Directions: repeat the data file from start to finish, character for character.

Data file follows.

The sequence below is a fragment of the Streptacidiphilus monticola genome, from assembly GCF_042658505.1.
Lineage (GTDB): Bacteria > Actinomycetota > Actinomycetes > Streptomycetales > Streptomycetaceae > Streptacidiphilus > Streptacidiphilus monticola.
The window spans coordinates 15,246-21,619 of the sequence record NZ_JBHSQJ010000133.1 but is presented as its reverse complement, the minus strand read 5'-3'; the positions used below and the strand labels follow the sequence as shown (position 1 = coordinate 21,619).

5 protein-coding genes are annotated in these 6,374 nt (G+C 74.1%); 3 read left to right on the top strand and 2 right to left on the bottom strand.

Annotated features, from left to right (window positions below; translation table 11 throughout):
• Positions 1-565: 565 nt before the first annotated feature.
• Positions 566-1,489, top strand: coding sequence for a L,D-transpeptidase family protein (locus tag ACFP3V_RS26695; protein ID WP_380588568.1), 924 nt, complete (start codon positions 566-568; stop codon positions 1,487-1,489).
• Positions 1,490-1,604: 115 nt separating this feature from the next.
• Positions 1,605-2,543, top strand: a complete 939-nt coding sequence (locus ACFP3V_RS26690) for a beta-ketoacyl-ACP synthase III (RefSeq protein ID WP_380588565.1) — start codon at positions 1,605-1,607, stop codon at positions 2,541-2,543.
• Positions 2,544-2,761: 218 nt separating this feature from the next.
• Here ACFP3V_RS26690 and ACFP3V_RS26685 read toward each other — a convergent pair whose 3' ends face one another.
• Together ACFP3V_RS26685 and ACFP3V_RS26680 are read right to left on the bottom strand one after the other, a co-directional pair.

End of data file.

The sequence below is a fragment of the Streptacidiphilus monticola genome, from assembly GCF_042658505.1.
Lineage (GTDB): Bacteria > Actinomycetota > Actinomycetes > Streptomycetales > Streptomycetaceae > Streptacidiphilus > Streptacidiphilus monticola.
The window spans coordinates 15,246-21,619 of the sequence record NZ_JBHSQJ010000133.1 but is presented as its reverse complement, the minus strand read 5'-3'; the positions used below and the strand labels follow the sequence as shown (position 1 = coordinate 21,619).

5 protein-coding genes are annotated in these 6,374 nt (G+C 74.1%); 3 read left to right on the top strand and 2 right to left on the bottom strand.

Annotated features, from left to right (window positions below; translation table 11 throughout):
• Positions 1-565: 565 nt before the first annotated feature.
• Positions 566-1,489, top strand: coding sequence for a L,D-transpeptidase family protein (locus tag ACFP3V_RS26695; protein ID WP_380588568.1), 924 nt, complete (start codon positions 566-568; stop codon positions 1,487-1,489).
• Positions 1,490-1,604: 115 nt separating this feature from the next.
• Positions 1,605-2,543, top strand: a complete 939-nt coding sequence (locus ACFP3V_RS26690) for a beta-ketoacyl-ACP synthase III (RefSeq protein ID WP_380588565.1) — start codon at positions 1,605-1,607, stop codon at positions 2,541-2,543.
• Positions 2,544-2,761: 218 nt separating this feature from the next.
• Here ACFP3V_RS26690 and ACFP3V_RS26685 read toward each other — a convergent pair whose 3' ends face one another.
• Together ACFP3V_RS26685 and ACFP3V_RS26680 are read right to left on the bottom strand one after the other, a co-directional pair.